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Ask The Mayor: Columbus Lienhoop On Opioid Epidemic, City Budget

Columbus Mayor Jim Lienhoop

Photo: Joe Hren

Columbus Mayor Jim Lienhoop

The Alliance for Substance Abuse Progress initiative drew near 250 people, the mystery behind white supremacist posters in town and city budget proceedings include $10 million for capital spending.

On this week’s installment of Ask The Mayor, Columbus Mayor Jim Lienhoop addresses these issues and more. Listen to the full conversation with Indiana Newsdesk anchor Joe Hren by clicking on the play button above, or read some of the questions and answers below. A portion of this segment airs 6:45 and 8:45 a.m. Wednesday on WFIU.

This conversation has been edited for clarity and conciseness.

Hren: You were part of a joint press conference with the Consul-General of Japan Chicago on the occasion of his first visit to Columbus. No doubt this is part of the economic development of this area.

Lienhoop: We try to have very close relationships with our friends in Japan being governmental or corporate. So we hosted him for lunch, gave him a brief walking tour, it was a pretty quick trip, but I intend to have him back next spring time at the annual economic development corporation meeting and hopefully he can be our keynote speaker for that day.

I wanted him to understand the degree to which we go to be welcoming, not only to the Japanese but to other ethnicities as well. And he seemed to be heartfelt in his praise for Columbus and I was happy to see that.

Hren: An affordable housing development was given a tax abatement for a near downtown project… does this fill a need for a variety of housing options in Columbus?

Lienhoop: This is the old St. Bartholomew Church. That property has sat vacant for quite a while so there’s a desire for us to redevelop that property. At the same time, we do have a definite need for housing in Columbus. One of the problems we deal with is the rental rate for housing here is higher than we would like for it to be.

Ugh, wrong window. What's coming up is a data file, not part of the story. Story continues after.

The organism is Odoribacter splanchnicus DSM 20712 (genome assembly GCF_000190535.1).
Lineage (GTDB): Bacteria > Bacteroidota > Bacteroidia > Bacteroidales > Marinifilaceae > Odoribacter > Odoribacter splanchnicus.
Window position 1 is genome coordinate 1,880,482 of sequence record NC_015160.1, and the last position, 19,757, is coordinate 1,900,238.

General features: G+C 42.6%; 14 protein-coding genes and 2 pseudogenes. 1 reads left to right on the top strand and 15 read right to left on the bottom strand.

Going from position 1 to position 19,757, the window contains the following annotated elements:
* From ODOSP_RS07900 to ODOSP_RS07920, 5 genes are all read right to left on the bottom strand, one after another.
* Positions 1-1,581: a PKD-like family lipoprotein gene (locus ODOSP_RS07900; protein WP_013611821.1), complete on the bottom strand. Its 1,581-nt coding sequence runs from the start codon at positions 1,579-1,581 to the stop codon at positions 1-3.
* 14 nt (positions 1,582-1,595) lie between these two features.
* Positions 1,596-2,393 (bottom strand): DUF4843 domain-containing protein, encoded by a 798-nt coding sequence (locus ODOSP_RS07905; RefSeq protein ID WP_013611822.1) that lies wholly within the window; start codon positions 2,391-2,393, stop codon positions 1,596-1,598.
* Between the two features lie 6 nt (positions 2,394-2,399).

This is I think maybe the third time this property has come up for some kind of development. And what it hinges on is whether it gets approval at the state level for the tax credit program. At the local level, we’re able to grant an abatement to facilitate that development, but what they really need are handed out by the state of Indiana. That application is pending, we should know by the end of January.

Hren: The Alliance for Substance Abuse Progress, or ASAP, was enacted about six months ago as a community partnership between the county and other organizations to confront the county’s opioid epidemic. A meeting drew near 250 people, so this is definitely something that’s on the minds of residents here.

Lienhoop: Some people have told me the epicenter for opioid abuse is southern Indiana, southern Ohio, northern Kentucky and West Virginia. We estimate in Bartholomew County there are a thousand people who are addicted or highly dependent on opioids and their ramifications are significant. I think we see higher property crime rate, I think we see issues with unemployment, the jail is full, so we put together quite an alliance.

The outline is almost overwhelming, but 50 different educational prevention initiatives, trying to use part of the jail as a rehabilitation center, we talked about creating a drug court, reducing recidivism… the one take away I want people to understand, this really is different than other types of addictions. Many other substances will kill you, but it will take a while. Heroin can kill you tonight.

Hren: The Republic reported on city budget approvals including $10 million for capital spending, is the city behind in updating infrastructure?

Lienhoop: There’s no shortage for a need of asphalt. Part of what we’re trying to do is stay up or ahead on some of what our capital needs are going to be. Included in that are a lot of repairs and maintenance. Maybe one garbage truck a few police cruisers, that kind of thing. But most of it is just trying to take care of the things we have.

One of the things I inherited were some fire stations in a little bit of disrepair, so we’ve tried to identify one or two each year that just gets fixed. This year we’re looking at fire stations two and five.

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